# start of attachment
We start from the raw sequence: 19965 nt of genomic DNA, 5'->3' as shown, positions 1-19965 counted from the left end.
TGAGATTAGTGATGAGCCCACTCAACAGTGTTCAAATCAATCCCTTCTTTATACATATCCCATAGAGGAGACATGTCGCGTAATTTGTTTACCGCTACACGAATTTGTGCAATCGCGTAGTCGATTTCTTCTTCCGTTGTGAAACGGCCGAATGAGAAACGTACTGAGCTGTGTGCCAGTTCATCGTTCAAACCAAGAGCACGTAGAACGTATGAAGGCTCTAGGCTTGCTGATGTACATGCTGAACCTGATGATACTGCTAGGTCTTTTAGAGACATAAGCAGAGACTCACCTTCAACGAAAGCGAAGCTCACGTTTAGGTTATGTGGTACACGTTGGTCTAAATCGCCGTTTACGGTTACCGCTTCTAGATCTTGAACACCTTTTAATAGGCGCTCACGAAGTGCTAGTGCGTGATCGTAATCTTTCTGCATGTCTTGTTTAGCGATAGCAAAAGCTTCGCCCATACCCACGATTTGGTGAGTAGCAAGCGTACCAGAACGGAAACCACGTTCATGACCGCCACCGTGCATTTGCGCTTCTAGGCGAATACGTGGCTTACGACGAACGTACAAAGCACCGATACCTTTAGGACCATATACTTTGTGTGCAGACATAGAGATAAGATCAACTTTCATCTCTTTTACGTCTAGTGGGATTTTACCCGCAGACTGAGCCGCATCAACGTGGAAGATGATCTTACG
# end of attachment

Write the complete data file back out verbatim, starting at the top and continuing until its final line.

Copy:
We start from the raw sequence: 19965 nt of genomic DNA, 5'->3' as shown, positions 1-19965 counted from the left end.
TGAGATTAGTGATGAGCCCACTCAACAGTGTTCAAATCAATCCCTTCTTTATACATATCCCATAGAGGAGACATGTCGCGTAATTTGTTTACCGCTACACGAATTTGTGCAATCGCGTAGTCGATTTCTTCTTCCGTTGTGAAACGGCCGAATGAGAAACGTACTGAGCTGTGTGCCAGTTCATCGTTCAAACCAAGAGCACGTAGAACGTATGAAGGCTCTAGGCTTGCTGATGTACATGCTGAACCTGATGATACTGCTAGGTCTTTTAGAGACATAAGCAGAGACTCACCTTCAACGAAAGCGAAGCTCACGTTTAGGTTATGTGGTACACGTTGGTCTAAATCGCCGTTTACGGTTACCGCTTCTAGATCTTGAACACCTTTTAATAGGCGCTCACGAAGTGCTAGTGCGTGATCGTAATCTTTCTGCATGTCTTGTTTAGCGATAGCAAAAGCTTCGCCCATACCCACGATTTGGTGAGTAGCAAGCGTACCAGAACGGAAACCACGTTCATGACCGCCACCGTGCATTTGCGCTTCTAGGCGAATACGTGGCTTACGACGAACGTACAAAGCACCGATACCTTTAGGACCATATACTTTGTGTGCAGACATAGAGATAAGATCAACTTTCATCTCTTTTACGTCTAGTGGGATTTTACCCGCAGACTGAGCCGCATCAACGTGGAAGATGATCTTACG